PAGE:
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Leading Trauma Expert Goes to New Orleans

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Though she is trained in helping victims of traumatic situations survive and thrive, it still hurts Paula Madrid to see suffering. As director of The Resiliency Program at Columbia University’s National Center for Disaster Preparedness and coordinator of mental health services for Operation Assist for victims of Hurricanes Katrina and Rita, Madrid has her work cut out for her. “Everything I see just breaks my heart,” she says of her twice-a-month visits to FEMA trailer parks in the Gulf Coast. “I’m constantly going from a state of sadness to being furious to being disappointed, then empowered, then powerless. It’s been very difficult emotionally and professionally, but it’s an amazing opportunity to do what I was trained to do and do it well.”



Madrid, a Columbia, South America native, earned a PhD in psychology in 2001 at the University of Hartford. Her dissertation was on processing bilingual individuals’ traumatic memories to expedite healing. “I’ve always been very interested in language and the fact that through verbal expression of your inner feelings, you can actually heal and feel better,” Madrid explains.



In the days after September 11, that expertise in trauma and language led her to the Children’s Health Fund, which, through the Community Support Program, brought mobile medical units to Ground Zero. “We realized there was a tremendous need for psychosocial services, support, and case management” for underserved populations in New York, Madrid says. In 2003, the program merged with a Columbia University program called Common Ground, and Madrid became director. Common Ground would later become The Resiliency Program. Even more than five years after September 11, those impacted still need services, Madrid explains. “Initially [we did] a lot of crisis intervention, but over the years, it’s been more resiliency building. People are not necessarily symptomatic, though many are and didn’t get services,” she says. “People who have been in denial or repressing because this has been hard to deal with are now showing up and saying, ‘I’ve been suffering.’”



Mostly Hispanic clients show up for psychotherapy, support groups, and workshops, and Madrid and other staff visit hospitals, clinics, and schools to talk about trauma treatment and understanding the world of traumatized children. She has seen firsthand how the organization’s services have helped; for example, the widows no longer want to sit and talk about their losses, she says. Instead, they want to go to the park or a play, live their lives.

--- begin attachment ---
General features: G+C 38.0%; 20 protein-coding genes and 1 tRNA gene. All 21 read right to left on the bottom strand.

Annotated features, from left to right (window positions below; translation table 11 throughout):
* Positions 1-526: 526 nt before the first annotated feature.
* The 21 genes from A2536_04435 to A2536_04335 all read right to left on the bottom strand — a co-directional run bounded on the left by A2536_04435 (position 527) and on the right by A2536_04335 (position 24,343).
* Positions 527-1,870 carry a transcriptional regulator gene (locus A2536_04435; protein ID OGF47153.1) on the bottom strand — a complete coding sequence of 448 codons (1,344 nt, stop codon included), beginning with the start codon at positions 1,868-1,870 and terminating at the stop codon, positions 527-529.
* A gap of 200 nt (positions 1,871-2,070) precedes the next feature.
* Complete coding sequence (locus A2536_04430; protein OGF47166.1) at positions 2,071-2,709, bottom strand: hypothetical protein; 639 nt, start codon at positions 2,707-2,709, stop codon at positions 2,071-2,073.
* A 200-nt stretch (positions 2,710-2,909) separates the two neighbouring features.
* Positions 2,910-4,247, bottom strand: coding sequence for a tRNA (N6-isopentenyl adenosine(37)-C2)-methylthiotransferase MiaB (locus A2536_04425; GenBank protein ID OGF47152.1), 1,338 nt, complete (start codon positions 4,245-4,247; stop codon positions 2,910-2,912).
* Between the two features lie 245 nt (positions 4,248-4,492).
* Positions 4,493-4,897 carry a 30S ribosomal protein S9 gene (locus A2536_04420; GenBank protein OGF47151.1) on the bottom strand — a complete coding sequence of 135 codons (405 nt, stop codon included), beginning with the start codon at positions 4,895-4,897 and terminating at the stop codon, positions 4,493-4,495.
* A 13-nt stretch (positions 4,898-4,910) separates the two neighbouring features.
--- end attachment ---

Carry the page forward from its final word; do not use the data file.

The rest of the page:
After hurricanes Katrina and Rita ravaged the Gulf Coast, Madrid and colleagues went to Houston to offer their services. They realized that again, due to the extent of the trauma, they had their work cut out for them. Operation Assist was created, with mobile medical units of nurses, doctors, social workers, and therapists sent to Biloxi, Mississippi, and New Orleans. Today, Operation Assist operates in Baton Rouge through Louisiana State University, New Orleans through Tulane University, and Mississippi through Coastal Family Health.



For Operation Assist, Madrid also created 2,000 Coping Boxes. “I realized we needed to do something for the children of the Gulf Coast,” she says, adding that the boxes, which look like lunchboxes, include toys, crayons, notepads, and stickers distributed to pediatricians, FEMA parks, and through the mobile units. With additional funds, Madrid says, she could make 2,000 more. “These are things children can use to start talking and feel better,” she explains.



Since October 2005, Madrid also has offered more than twenty training sessions in six cities to school-based mental health professionals who themselves suffered trauma during the hurricanes. Watching victims heal is rewarding, she says. “I feel so fortunate. I’m very lucky to do exactly what I want to do, she says. “We are reaching a ton of people and we’re making a difference.”

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